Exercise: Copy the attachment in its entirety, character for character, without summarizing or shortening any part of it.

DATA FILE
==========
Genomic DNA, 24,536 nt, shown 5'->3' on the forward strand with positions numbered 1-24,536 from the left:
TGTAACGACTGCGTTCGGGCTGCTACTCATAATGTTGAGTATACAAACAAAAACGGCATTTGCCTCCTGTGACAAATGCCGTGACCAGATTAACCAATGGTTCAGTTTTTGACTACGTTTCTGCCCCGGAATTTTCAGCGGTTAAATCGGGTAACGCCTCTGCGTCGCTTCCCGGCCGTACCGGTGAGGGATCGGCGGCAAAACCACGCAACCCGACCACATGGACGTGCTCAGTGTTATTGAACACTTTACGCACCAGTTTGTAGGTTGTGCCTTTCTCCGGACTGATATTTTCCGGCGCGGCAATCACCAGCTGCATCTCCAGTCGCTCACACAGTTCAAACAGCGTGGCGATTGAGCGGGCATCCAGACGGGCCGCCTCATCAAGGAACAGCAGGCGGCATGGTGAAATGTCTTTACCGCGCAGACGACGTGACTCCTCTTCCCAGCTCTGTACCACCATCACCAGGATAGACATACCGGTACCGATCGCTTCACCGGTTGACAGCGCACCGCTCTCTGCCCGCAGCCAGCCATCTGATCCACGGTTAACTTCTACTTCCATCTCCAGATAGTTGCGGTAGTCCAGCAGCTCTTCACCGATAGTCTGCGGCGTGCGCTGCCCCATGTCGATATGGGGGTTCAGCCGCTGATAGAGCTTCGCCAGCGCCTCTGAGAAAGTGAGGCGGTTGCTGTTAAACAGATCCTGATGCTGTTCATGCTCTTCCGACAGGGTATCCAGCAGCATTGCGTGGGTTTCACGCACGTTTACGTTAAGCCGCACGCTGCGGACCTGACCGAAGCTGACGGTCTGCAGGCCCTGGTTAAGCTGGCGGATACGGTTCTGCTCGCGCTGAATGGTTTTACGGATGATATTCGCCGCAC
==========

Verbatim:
Genomic DNA, 24,536 nt, shown 5'->3' on the forward strand with positions numbered 1-24,536 from the left:
TGTAACGACTGCGTTCGGGCTGCTACTCATAATGTTGAGTATACAAACAAAAACGGCATTTGCCTCCTGTGACAAATGCCGTGACCAGATTAACCAATGGTTCAGTTTTTGACTACGTTTCTGCCCCGGAATTTTCAGCGGTTAAATCGGGTAACGCCTCTGCGTCGCTTCCCGGCCGTACCGGTGAGGGATCGGCGGCAAAACCACGCAACCCGACCACATGGACGTGCTCAGTGTTATTGAACACTTTACGCACCAGTTTGTAGGTTGTGCCTTTCTCCGGACTGATATTTTCCGGCGCGGCAATCACCAGCTGCATCTCCAGTCGCTCACACAGTTCAAACAGCGTGGCGATTGAGCGGGCATCCAGACGGGCCGCCTCATCAAGGAACAGCAGGCGGCATGGTGAAATGTCTTTACCGCGCAGACGACGTGACTCCTCTTCCCAGCTCTGTACCACCATCACCAGGATAGACATACCGGTACCGATCGCTTCACCGGTTGACAGCGCACCGCTCTCTGCCCGCAGCCAGCCATCTGATCCACGGTTAACTTCTACTTCCATCTCCAGATAGTTGCGGTAGTCCAGCAGCTCTTCACCGATAGTCTGCGGCGTGCGCTGCCCCATGTCGATATGGGGGTTCAGCCGCTGATAGAGCTTCGCCAGCGCCTCTGAGAAAGTGAGGCGGTTGCTGTTAAACAGATCCTGATGCTGTTCATGCTCTTCCGACAGGGTATCCAGCAGCATTGCGTGGGTTTCACGCACGTTTACGTTAAGCCGCACGCTGCGGACCTGACCGAAGCTGACGGTCTGCAGGCCCTGGTTAAGCTGGCGGATACGGTTCTGCTCGCGCTGAATGGTTTTACGGATGATATTCGCCGCAC